If she wins the Senate seat, Robin Carnahan could be reunited on Capitol Hill with her elder brother, Russ, who represents the state's 3rd Congressional District in the House.
The race to succeed retiring Sen. Christopher S. Bond, a Republican, is crucial to GOP hopes of capturing the 10 seats needed to win back control of the Senate. Most consider that aspiration a long shot, but forecasters say Republicans' chances are rising.
Although Mrs. Carnahan has long been seen as the Democrats' best hope to capture Mr. Bond's seat, polls suggest Mr. Blunt has done well early in the race. He leads by 51 percent to 40 percent, according to a Rasmussen Reports survey released last week, although a second poll conducted for the Missouri State University Center for Social Sciences and Public Policy Research had the two deadlocked at 48 percent each.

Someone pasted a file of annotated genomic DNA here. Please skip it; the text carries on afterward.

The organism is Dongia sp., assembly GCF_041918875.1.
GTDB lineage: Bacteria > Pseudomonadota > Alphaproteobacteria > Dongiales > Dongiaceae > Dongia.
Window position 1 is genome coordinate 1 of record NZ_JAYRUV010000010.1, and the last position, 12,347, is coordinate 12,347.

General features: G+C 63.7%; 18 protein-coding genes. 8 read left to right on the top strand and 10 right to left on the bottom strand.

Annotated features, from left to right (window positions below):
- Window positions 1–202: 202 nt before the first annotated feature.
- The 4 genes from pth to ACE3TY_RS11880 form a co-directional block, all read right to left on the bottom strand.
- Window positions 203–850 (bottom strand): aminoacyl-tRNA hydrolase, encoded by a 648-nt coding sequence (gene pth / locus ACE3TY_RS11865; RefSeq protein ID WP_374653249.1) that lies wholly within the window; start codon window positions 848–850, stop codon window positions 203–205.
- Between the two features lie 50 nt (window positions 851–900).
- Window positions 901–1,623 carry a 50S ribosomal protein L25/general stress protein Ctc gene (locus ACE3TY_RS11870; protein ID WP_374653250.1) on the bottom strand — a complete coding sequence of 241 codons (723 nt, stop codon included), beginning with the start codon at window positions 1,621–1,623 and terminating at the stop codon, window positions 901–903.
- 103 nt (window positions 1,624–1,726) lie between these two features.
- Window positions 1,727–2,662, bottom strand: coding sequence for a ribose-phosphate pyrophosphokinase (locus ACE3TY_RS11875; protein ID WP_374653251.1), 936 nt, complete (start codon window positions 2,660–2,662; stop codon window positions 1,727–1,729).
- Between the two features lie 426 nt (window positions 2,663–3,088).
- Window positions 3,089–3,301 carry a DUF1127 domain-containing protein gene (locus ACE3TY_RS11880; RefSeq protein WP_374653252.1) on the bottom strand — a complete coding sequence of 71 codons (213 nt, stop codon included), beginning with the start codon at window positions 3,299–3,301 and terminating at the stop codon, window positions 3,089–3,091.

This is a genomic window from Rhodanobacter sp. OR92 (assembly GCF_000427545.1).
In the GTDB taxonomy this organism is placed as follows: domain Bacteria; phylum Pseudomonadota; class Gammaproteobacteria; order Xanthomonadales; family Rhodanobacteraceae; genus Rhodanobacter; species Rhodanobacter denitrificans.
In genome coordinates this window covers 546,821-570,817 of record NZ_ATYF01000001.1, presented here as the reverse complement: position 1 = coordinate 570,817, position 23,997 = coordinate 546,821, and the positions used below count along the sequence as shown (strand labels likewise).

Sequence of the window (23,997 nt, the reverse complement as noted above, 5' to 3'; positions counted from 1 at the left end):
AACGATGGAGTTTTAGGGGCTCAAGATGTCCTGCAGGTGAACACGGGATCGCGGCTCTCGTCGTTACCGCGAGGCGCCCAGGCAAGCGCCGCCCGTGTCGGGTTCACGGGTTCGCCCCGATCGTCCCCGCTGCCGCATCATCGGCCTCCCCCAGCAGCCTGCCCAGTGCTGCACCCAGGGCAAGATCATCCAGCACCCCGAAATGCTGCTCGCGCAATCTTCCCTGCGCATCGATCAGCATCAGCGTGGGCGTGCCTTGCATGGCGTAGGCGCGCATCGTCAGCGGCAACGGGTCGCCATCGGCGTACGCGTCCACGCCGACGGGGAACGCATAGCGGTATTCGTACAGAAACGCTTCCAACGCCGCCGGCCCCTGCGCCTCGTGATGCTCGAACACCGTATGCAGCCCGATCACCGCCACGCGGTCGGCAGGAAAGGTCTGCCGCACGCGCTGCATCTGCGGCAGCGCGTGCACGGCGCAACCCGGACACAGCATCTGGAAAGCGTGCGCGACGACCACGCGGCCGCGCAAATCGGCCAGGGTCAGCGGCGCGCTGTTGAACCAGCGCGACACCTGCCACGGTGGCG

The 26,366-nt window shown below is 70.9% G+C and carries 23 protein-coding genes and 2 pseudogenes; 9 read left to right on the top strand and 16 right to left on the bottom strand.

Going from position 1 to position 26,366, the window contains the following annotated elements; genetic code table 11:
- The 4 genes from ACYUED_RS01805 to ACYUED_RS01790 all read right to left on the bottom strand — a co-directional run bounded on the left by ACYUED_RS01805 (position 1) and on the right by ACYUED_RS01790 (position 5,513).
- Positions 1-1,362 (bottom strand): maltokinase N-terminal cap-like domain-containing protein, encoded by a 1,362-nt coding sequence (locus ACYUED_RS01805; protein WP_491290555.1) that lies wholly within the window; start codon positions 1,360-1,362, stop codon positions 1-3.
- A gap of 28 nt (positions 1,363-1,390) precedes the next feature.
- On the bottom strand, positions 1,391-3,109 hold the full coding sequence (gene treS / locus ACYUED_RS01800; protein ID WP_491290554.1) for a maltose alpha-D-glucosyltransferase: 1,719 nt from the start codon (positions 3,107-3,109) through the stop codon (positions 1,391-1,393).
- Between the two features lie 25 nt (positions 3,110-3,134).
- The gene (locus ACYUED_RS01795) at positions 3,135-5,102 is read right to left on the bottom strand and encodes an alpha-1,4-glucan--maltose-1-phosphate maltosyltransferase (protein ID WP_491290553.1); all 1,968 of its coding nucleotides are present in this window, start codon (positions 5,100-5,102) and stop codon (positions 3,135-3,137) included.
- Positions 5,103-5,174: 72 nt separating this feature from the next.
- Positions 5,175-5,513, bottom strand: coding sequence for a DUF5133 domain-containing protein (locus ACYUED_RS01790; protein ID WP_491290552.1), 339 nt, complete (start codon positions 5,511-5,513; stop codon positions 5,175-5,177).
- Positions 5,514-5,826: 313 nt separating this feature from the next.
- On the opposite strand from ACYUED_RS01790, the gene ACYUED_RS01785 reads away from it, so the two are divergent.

The Blunt and Carnahan campaigns have followed the narrative that has played out through the 2010 election cycle: She is on the defensive for her links to the agenda of President Obama and the Democrat-controlled Congress, while Mr. Blunt is under attack as a career Washington insider and a supporter of the unpopular Wall Street bailout plan.
Both candidates are experienced campaigners, and both can boast a campaign chest of roughly $4 million. With name recognition and campaign resources not at issue, the winner could be decided on the merits of controlling the narrative of the debate.
"This race will be more negative than the typical statewide race," said Terry Jones, a political science professor at the University of Missouri at St. Louis. "But turning this into a Hatfield versus McCoys would not be accurate."